With all the current drawbacks of foldable tech and especially image distortions neither product is a commercially viable offer. The prohibitive pricing on both only further reaffirms my theory that the major players are simply testing the water and there is still some waiting to be done. The same is mostly true for 5G. Although the latter might become reality in a matter of months, depending on where you reside, of course.

Samsung Galaxy S10+ review

But enough moaning. The point I was building up to is actually pretty simple - I personally choose to look past the buzz words, for the time being, so my takeaway from MWC 2019 definitely has to be an actual device, ready for real world use.

The Galaxy S10 trio would be an easy pick, but I personally don't appreciate the Infinity-O design or any punch-hole implementation for that matter. It just seems like an odd design stepping-stone that will be short-lived and one that I would prefer to skip, if possible.

Nokia 9 Pureview Hands On review

Sony's bold new 21:9 aspect experiment definitely deserves a mention. Although, If I have to be frank once again, it also seems like an odd design choice. Not necessarily a bad one, but probably not universally appealing or really game-changing.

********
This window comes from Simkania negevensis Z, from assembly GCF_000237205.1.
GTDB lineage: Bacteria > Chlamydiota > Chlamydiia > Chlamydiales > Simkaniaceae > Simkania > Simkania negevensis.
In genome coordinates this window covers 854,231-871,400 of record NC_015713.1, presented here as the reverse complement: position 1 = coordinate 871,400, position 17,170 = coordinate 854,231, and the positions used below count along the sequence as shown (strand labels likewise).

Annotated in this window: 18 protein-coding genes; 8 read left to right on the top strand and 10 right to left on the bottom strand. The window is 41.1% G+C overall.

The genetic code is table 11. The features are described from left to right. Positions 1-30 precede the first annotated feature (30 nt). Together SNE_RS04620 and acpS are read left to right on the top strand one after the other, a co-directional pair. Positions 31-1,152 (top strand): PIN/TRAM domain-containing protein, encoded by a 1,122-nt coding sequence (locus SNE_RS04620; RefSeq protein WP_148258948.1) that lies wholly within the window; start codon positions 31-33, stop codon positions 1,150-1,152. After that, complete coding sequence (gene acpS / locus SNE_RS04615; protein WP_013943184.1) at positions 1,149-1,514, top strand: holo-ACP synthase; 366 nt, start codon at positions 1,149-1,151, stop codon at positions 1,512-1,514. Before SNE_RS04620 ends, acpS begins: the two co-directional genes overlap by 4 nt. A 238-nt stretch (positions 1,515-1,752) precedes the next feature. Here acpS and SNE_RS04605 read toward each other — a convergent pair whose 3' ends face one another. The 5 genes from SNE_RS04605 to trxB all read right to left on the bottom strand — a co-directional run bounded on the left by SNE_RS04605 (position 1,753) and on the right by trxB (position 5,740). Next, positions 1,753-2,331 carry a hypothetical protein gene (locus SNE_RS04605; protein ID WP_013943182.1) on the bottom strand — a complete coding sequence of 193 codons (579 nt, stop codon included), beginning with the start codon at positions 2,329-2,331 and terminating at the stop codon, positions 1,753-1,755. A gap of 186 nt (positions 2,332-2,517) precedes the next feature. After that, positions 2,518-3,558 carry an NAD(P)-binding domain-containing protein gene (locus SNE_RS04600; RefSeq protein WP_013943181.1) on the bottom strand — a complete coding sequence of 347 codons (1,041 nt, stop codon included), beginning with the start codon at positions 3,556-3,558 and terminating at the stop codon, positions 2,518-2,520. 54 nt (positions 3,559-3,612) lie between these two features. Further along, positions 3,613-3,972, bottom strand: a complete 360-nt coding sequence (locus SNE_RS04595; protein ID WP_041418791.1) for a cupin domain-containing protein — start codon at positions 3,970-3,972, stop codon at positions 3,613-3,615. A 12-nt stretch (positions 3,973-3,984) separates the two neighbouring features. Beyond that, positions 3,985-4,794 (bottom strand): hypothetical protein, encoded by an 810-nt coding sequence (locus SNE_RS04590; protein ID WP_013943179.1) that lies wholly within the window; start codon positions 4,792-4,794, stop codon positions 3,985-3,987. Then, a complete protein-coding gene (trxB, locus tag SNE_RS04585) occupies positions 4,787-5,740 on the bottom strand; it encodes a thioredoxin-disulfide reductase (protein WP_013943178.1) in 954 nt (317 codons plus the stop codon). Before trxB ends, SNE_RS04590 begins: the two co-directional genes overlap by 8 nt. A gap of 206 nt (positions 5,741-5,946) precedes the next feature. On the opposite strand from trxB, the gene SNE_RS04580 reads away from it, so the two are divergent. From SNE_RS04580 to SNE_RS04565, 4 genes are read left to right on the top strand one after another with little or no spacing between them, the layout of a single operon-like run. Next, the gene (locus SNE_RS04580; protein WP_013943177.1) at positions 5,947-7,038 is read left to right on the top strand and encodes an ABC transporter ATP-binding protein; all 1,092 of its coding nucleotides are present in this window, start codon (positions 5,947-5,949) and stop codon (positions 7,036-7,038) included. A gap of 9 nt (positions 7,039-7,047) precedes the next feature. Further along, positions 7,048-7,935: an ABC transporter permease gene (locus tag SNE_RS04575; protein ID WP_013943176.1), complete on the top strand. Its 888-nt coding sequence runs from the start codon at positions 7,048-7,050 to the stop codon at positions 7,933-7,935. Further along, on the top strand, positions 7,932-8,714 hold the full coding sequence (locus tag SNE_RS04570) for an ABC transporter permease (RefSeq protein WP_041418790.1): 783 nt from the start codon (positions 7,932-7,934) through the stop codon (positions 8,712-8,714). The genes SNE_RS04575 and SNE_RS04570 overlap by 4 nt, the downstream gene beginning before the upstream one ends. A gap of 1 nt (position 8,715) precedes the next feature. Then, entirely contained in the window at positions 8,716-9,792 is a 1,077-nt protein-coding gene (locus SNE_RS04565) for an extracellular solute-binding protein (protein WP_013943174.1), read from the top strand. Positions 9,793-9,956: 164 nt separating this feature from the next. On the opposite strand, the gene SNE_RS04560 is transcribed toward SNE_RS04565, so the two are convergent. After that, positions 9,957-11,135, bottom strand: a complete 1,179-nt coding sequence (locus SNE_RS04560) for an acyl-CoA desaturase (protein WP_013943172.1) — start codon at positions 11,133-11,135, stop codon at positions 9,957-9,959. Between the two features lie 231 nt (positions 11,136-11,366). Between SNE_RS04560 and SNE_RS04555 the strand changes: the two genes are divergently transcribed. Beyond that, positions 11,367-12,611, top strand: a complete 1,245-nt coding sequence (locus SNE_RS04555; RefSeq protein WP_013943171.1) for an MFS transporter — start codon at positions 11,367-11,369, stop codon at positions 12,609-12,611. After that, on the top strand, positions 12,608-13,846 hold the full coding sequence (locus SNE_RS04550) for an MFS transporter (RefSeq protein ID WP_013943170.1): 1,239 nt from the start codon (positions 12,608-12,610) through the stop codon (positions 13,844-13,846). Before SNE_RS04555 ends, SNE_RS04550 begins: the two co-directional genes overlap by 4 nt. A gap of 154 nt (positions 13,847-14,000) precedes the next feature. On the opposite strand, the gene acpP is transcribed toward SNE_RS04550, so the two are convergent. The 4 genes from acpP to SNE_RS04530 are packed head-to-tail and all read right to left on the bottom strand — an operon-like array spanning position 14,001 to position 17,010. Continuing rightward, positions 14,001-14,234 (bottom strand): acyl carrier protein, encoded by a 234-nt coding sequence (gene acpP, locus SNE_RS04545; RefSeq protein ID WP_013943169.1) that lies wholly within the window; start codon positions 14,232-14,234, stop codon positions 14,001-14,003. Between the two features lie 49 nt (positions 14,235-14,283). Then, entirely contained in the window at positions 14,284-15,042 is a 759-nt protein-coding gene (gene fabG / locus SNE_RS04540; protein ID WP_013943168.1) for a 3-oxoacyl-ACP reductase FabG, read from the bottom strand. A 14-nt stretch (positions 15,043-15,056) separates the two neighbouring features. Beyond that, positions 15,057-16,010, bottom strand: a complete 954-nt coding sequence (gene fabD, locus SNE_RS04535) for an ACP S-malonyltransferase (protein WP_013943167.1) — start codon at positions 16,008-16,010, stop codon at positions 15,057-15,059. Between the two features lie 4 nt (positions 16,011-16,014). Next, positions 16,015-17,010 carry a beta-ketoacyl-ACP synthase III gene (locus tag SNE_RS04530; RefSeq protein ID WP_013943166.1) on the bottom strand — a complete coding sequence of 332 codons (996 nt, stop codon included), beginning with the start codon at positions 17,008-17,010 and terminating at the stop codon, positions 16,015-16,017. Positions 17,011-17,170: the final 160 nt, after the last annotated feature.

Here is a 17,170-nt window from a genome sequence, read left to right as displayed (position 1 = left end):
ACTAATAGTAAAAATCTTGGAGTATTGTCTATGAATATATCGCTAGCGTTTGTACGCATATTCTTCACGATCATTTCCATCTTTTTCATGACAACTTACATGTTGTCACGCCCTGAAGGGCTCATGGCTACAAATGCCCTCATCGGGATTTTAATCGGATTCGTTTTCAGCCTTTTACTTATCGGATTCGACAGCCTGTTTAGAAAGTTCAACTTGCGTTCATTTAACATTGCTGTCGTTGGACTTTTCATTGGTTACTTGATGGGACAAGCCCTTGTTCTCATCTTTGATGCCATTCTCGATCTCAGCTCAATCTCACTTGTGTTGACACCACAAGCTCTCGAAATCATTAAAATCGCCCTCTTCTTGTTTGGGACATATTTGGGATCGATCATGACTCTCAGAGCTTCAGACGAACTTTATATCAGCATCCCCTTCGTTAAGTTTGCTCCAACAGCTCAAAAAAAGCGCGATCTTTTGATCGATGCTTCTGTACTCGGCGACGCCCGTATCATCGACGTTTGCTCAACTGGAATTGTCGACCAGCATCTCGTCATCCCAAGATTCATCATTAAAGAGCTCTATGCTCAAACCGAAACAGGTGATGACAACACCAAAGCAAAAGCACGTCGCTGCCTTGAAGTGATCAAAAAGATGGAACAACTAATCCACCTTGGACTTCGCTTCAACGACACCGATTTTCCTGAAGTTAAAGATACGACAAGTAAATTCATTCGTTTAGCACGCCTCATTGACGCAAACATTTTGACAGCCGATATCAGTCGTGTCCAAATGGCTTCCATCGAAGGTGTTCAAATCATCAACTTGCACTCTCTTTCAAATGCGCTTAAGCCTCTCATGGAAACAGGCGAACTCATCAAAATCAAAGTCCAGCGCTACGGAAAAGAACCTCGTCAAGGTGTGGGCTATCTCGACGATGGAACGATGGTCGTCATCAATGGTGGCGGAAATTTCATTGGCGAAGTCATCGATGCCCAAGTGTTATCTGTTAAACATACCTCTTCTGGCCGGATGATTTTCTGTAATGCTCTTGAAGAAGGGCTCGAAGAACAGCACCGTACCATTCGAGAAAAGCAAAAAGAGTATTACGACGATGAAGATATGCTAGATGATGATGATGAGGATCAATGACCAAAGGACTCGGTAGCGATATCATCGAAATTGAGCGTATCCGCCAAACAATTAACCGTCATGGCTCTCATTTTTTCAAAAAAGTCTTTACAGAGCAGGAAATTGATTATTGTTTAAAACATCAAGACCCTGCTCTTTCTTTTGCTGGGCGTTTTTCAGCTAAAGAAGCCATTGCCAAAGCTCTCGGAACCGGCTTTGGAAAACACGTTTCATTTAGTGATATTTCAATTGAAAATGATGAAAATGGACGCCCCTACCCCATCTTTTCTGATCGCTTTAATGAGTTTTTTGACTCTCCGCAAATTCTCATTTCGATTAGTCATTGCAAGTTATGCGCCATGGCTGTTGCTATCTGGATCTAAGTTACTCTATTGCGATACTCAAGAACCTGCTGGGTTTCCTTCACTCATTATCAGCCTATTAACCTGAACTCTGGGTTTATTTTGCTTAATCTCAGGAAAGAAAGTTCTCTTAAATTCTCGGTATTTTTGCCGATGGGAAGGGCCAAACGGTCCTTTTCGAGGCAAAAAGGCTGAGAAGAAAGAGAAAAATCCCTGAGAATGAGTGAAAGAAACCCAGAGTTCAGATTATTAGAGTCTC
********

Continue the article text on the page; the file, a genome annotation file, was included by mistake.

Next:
Then there is the Nokia 9 PureView which has to be my favorite from the MWC 2019 bunch. While also bold and "out-there", the new five camera setup is already showing some promise. But what sweetens the deal even further in my mind is the rest of the phone's solid specs sheet, coupled with a reasonable price tag. Hopefully, it's quickly followed-up by more devices following a similar formula.

Ro: We got a glimpse of the future but weren't allowed to touch.

I can agree with Yordan that this year's MWC was the most eventful one in a few years. However, it felt pretty underwhelming for me personally. Maybe because I was over-hyped and expected tons of new innovative devices. But none of those felt ready.